Eastbourne Homes, Eastbourne Borough Council
The practice was appointed by the public sector partners to develop the Devonshire Design Framework (DDF), a comprehensive urban renewal strategy for Devonshire, a ward on the east side of the town. While popular as a place to live, the ward suffers significant deprivation as evidenced in overcrowded housing, worn out and illegible public realm and a low wage culture. Our initial step was to research a ‘Ward Profile’ to understand the condition of the ward as a place and community. Plan was then in a position to formulate the DDF presenting a wide range of deliverable projects covering the ‘four dimensions’ of economic development, social resilience, physical regeneration and cultural well-being within a coherent framework expressed through eight over-arching design objectives.
Matters of context relate to the way the ward fits into the regional economy as well as its natural and built surroundings. An important focus of the DDF was therefore addressing how the ward could contribute to the vitality and viability of Eastbourne and East Sussex by building stronger connections and taking advantage of the growing sectors within the economy. In physical terms, its location forms one of its key strengths. Proximity to the town centre and key points of infrastructure allow people to live convenient, connected lives and it nestles between the beautiful landscape of the South Downs and the sea.
The practice placed the community at the heart of the design process. This was done through a community engagement programme made up of three strands:
- Briefing sessions and workshops with key resident groups such as Charlies, a club for young people, local businesses and disability groups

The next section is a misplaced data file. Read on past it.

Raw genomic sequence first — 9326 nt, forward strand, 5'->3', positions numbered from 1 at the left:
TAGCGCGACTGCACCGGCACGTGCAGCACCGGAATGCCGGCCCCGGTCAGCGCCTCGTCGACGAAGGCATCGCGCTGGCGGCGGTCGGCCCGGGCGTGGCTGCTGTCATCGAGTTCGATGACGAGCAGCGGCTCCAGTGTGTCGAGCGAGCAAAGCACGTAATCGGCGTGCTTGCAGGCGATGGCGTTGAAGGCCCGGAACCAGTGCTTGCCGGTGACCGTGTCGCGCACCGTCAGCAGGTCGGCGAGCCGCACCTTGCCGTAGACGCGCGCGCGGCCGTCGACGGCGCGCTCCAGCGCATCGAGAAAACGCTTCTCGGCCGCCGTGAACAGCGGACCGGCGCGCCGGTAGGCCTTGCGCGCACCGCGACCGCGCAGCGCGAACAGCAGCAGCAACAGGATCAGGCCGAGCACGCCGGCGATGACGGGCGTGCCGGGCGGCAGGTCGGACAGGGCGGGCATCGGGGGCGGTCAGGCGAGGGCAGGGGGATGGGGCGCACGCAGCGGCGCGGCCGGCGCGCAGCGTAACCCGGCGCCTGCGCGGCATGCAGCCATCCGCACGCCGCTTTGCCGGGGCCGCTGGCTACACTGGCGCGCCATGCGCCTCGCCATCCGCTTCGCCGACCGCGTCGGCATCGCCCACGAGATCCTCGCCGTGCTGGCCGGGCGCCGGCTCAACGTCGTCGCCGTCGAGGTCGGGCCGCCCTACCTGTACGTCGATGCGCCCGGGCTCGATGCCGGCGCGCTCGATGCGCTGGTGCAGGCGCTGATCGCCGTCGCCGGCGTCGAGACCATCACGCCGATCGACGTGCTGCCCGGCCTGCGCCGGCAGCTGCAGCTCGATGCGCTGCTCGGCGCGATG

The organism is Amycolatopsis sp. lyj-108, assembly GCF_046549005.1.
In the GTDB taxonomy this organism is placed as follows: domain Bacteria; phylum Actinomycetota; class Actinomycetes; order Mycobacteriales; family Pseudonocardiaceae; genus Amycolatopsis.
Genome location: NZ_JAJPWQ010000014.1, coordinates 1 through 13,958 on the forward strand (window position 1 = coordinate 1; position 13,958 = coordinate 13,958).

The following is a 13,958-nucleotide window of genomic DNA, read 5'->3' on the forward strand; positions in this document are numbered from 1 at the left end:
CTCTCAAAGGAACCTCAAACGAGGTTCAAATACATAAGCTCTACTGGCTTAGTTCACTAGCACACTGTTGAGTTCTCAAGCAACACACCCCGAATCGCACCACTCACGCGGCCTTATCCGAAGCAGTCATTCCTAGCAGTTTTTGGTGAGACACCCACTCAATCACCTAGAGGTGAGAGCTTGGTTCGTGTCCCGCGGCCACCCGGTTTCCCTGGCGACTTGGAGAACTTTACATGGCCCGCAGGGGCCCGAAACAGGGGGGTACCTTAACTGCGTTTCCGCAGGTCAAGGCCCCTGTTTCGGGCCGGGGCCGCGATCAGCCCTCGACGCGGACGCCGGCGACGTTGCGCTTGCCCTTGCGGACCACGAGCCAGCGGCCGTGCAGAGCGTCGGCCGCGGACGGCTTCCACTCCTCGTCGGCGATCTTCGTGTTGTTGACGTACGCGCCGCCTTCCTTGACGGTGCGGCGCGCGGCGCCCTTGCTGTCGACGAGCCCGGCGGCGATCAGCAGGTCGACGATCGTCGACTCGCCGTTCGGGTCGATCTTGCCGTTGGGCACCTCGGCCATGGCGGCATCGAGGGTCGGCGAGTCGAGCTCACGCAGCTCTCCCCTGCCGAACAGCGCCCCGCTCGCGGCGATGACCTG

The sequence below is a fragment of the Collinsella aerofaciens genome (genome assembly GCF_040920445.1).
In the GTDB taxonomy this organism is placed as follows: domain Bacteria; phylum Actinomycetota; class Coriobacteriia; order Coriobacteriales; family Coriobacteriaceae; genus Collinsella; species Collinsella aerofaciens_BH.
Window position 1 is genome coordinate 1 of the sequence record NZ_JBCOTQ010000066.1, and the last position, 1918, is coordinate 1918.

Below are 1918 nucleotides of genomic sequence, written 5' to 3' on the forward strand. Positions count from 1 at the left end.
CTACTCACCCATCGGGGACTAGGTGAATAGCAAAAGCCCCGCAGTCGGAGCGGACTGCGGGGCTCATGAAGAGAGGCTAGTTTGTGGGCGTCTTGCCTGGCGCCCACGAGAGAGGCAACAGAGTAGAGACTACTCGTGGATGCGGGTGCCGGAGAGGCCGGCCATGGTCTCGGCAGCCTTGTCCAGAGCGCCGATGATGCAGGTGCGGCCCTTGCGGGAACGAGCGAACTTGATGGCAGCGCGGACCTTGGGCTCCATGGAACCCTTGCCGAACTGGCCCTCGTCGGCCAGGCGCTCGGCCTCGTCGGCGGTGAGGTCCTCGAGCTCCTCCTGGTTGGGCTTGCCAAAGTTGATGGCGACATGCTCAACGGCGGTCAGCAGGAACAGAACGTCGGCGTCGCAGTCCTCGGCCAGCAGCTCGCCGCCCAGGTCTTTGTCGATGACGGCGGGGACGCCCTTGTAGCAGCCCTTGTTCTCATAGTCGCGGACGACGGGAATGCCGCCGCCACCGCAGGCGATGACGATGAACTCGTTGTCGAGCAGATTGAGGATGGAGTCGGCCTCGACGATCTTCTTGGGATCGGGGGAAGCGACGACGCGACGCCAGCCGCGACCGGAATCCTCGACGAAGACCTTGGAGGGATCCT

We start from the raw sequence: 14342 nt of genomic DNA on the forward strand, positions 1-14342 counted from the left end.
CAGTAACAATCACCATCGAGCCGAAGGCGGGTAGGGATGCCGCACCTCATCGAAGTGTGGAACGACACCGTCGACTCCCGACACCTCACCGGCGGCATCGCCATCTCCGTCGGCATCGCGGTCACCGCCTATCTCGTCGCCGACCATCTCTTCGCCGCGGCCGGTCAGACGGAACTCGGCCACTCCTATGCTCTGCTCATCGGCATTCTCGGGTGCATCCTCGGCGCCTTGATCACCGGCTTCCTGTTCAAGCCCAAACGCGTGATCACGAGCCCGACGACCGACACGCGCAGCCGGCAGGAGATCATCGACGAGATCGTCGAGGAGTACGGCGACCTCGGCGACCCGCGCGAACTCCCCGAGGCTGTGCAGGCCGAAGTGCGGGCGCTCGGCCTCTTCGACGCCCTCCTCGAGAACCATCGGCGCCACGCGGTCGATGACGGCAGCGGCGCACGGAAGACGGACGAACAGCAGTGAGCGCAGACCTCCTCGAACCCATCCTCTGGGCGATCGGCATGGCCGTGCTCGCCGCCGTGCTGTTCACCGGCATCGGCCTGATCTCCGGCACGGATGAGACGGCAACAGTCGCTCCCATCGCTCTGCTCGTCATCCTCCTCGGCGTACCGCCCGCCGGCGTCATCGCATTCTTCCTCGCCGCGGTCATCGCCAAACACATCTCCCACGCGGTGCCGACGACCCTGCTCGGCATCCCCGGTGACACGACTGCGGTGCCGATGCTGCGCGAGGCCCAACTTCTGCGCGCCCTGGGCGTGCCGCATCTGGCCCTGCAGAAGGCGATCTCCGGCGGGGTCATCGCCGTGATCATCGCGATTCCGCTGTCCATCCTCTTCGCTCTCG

- A day spent interviewing local residents during market day in Eastbourne
- A Community Planning Day. The aims of the day were threefold; it allowed, firstly, local people and stake holders to put forward and prioritise ideas on how the ward could be improved; secondly, thedesign team were able to raise initial findings from their work and air their initial impressions, and, thirdly, an information exchange could take place between the community and design team regarding public realm and development project opportunities.
Out of this a Community Brief was drafted that formed the main bridge between the engagement programme and the DDF itself, informing the design approach of the architects and urban designers involved.
The result of the project was a document that presents a rich and practical menu of projects, some ‘quick wins’ others of a more ambitious, long term nature. The philosophy of our approach would be that of collaborative urbanism – mobilising a wide array of public, private and civic players to bring forward projects both large and small that, collectively, will have a transformational effect on the area.
Ten years from now, we anticipate Devonshire Ward will be a beautiful place, in harmony with one of its key attributes, the natural landscape. It will offer a natural home to people starting out in life and a healthy and safe place to bring up a family and enjoy retirement; we expect to enrich the social and cultural infrastructure to build a fun, lively and thriving place full of unexpected delights and pleasures. It will be at ease with diversity, welcoming newcomers who wish to contribute to its thriving civic scene or set up a business. In short, a place that reflects the values of the people: a believe that life should be lived in full techicolour, a willingness to help others, a generosity towards new-comers and collective sense of pride in the place where they live.
Images by Jan Kattein Architects and Plan Projects.